12. 12. Barotolerant and barophilic bacteria: <ul><li>Barotolerant (3 km) vs. barophiles (4 - 6 km) vs. extreme and obligate barophiles (10 km) e.g., Moritella : cannot tolerate decompression and grows optimally at 2 o C </li></ul><ul><li>10 m = 1 atm </li></ul><ul><li>Mechanisms: </li></ul><ul><ul><li>Increased substrate binding capacity of enzymes </li></ul></ul><ul><ul><li>Increased unsaturation of fatty acids in membranes </li></ul></ul><ul><ul><li>Pressure controlled gene expression (e.g., OmpH) </li></ul></ul>
  13. 13. Hydrothermal Vents <ul><li>Sea floor spreading centers (rifts) </li></ul><ul><li>Warm vents (6-23 o C) </li></ul><ul><li>Hot vents (270 - 380 o C) - “black smokers” </li></ul><ul><li>Ecosystem is energized by chemical energy </li></ul><ul><li>Steep gradients </li></ul>
  14. 14. Deep-sea vent communities: <ul><li>How can life exist at 380 o C and at extremely high pressure? </li></ul><ul><li>Symbiosis of animals with chemoautotrophic bacteria H 2 S, H 2 , NH 4+ , Mn 2+ , CO </li></ul><ul><li>Animals: Giant tubeworms, clams and mussels </li></ul><ul><li>Microbes present here are sulfur oxidizers ( Thiobacillus , Begiatoa, Thiomicrospira, Thiothrix ) </li></ul>
  15. 15. Source:
  16. 16. Nutrition of vent animals: <ul><li>Animals fed on bacterial products and biomass </li></ul><ul><li>Endosymbiotic bacteria are located in trophosomes (3.7x10 9 cells per g) - pure cultures found these to be similar to Thiovulum </li></ul><ul><li>Animals produce hemoglobin-like proteins that transport H 2 S, O 2 , and CO 2 to the microbes </li></ul><ul><li>Evidence from sulfur stable isotope signatures (34S/32S) implicating H2S as the S source </li></ul><ul><li>Chemolithotrophic ectosymbionts of Alvinella (Pompeii worm) is also thought to provide nutrients to its host </li></ul>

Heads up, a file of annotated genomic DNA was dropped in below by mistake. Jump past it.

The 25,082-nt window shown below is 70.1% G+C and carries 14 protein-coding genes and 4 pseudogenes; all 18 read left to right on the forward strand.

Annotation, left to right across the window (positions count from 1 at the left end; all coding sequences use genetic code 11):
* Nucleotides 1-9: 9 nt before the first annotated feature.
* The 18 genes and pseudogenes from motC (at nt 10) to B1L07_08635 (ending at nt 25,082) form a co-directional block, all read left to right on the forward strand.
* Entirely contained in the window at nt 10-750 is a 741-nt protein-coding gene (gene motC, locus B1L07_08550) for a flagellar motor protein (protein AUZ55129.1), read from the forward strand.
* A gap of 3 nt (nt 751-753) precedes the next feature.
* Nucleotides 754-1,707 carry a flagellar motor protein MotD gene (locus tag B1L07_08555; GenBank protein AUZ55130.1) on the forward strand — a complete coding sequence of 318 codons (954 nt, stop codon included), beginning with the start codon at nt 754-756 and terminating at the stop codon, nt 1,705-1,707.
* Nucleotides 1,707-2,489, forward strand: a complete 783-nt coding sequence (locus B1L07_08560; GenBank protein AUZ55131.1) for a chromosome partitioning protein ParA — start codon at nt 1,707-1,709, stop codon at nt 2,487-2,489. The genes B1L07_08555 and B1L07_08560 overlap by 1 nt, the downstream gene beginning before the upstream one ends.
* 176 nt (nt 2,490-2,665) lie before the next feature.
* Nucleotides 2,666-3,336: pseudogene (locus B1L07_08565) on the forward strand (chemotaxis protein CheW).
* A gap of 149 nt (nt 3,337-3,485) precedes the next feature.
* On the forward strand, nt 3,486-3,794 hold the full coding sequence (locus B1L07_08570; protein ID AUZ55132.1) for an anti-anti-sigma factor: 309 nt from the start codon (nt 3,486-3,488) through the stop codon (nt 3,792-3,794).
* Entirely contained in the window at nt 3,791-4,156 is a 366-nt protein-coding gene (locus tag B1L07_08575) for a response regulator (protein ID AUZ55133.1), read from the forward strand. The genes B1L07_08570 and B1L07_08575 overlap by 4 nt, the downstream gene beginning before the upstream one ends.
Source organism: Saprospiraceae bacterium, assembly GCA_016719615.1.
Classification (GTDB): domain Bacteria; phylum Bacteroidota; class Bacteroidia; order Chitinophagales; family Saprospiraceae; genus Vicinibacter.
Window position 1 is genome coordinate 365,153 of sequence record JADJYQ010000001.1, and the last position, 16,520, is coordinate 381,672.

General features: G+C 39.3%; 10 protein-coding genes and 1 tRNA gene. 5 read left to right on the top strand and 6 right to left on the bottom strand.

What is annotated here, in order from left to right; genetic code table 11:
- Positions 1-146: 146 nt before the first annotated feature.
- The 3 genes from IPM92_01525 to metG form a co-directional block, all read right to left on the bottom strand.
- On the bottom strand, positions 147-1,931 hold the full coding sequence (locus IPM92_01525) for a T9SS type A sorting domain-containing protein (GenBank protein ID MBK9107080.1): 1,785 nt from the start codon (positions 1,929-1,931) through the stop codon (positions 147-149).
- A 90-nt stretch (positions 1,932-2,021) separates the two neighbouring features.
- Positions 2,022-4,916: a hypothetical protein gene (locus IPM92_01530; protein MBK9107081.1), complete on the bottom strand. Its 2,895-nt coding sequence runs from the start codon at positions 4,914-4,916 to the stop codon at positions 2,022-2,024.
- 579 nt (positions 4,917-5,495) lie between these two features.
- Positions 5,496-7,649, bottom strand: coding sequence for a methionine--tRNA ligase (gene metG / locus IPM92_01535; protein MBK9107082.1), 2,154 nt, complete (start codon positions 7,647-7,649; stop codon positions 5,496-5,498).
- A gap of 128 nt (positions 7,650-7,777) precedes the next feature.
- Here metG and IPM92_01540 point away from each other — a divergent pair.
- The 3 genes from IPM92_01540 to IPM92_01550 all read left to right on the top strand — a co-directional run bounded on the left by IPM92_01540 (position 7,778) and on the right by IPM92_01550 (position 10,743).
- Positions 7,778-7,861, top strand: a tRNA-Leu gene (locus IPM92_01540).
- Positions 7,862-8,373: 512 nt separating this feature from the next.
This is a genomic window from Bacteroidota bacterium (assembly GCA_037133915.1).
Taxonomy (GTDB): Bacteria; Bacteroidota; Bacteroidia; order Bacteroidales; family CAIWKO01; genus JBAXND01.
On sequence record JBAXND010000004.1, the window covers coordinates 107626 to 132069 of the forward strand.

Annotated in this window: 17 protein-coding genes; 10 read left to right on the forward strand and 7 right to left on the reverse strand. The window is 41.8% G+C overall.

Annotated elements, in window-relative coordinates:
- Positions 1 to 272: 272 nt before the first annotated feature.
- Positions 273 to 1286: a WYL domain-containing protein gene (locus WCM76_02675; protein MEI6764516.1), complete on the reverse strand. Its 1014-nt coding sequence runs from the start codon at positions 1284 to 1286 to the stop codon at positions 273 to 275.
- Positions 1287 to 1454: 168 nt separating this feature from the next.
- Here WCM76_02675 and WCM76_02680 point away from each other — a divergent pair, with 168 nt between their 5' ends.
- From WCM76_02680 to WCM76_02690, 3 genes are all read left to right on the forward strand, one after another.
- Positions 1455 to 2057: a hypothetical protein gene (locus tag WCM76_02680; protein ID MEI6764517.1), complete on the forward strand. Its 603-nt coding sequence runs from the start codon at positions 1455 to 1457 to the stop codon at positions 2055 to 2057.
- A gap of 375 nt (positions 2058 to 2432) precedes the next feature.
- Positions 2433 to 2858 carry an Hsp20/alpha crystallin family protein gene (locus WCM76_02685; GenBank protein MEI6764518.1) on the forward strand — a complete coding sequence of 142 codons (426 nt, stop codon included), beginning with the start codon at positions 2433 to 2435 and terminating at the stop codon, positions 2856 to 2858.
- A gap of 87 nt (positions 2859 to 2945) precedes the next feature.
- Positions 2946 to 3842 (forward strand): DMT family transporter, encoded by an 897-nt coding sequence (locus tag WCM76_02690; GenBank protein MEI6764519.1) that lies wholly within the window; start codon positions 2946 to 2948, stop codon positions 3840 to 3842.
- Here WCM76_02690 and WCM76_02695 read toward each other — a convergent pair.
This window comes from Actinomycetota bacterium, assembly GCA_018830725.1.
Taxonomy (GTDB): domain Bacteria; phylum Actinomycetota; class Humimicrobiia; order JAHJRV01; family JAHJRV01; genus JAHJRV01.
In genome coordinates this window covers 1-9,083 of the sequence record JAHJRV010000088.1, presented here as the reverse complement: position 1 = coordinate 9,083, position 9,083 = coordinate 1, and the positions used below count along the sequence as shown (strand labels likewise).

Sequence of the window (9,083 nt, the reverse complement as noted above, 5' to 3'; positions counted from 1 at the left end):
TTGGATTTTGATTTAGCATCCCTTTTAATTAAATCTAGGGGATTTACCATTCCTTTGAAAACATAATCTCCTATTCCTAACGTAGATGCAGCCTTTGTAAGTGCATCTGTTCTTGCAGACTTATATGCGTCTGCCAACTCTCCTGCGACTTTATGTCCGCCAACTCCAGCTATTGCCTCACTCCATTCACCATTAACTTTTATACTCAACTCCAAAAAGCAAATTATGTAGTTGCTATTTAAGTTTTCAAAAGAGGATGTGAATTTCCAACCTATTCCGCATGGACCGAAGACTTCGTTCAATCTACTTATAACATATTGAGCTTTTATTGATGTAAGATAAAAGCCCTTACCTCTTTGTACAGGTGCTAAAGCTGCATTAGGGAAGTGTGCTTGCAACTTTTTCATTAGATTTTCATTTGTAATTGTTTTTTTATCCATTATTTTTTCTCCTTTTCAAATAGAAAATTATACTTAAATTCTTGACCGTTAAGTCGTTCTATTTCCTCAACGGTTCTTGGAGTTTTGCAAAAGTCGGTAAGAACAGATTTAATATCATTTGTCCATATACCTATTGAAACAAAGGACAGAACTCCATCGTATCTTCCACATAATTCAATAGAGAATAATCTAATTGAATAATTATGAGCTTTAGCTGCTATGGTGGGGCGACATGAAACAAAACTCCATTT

17. 17. <ul><ul><li>Alvinella pompejana </li></ul></ul>
  18. 18. Superheated water: black smokers <ul><li>Water at 450 o C rich in metal sulfides </li></ul><ul><li>“ Chimney” is formed when metal sulfide precipitate </li></ul><ul><li>Hydrothermal fluid is sterile (no life at > 150 o C) </li></ul><ul><li>Steep physical chemical gradient through the chimney’s wall </li></ul><ul><li>Where the most hyperthermophilic Archaea ( Methanopyrus , Pyrolobus and Pyrodictium ) live </li></ul>
  19. 19. References <ul><li>Madigan, M.T., Martinko, J.M. and Parker J. 2003. Brock Biology of Microorganisms , 10 th ed. Prentice Hall: New Jersey, USA. Pages 643-651 </li></ul><ul><li>Partensky, Hess and Vaulot. 1999. Prochlorococcus, a Marine Photosynthetic Prokaryote of Global Significance. Microbiology and Molecular Biology Reviews, vol. 63, no. 1, pages 106-127 </li></ul><ul><li>Environmental Protection Agency (EPA). 2006. Marine Ecosystems. Accessed on Nov 19, 2006 from http:// </li></ul><ul><li>Birgit, Reinert. 2002. Marine Microbes: Genomic tools reveal unexpected diversity of ocean life. Accessed on Nov 20, 2006 from </li></ul><ul><li>Touchette, Nancy. 2003. How the Other Half Lives: Marine Microbes Capture the Limelight. Accessed on Nov 20, 2006 from </li></ul>
  20. 20. Thank you for listening!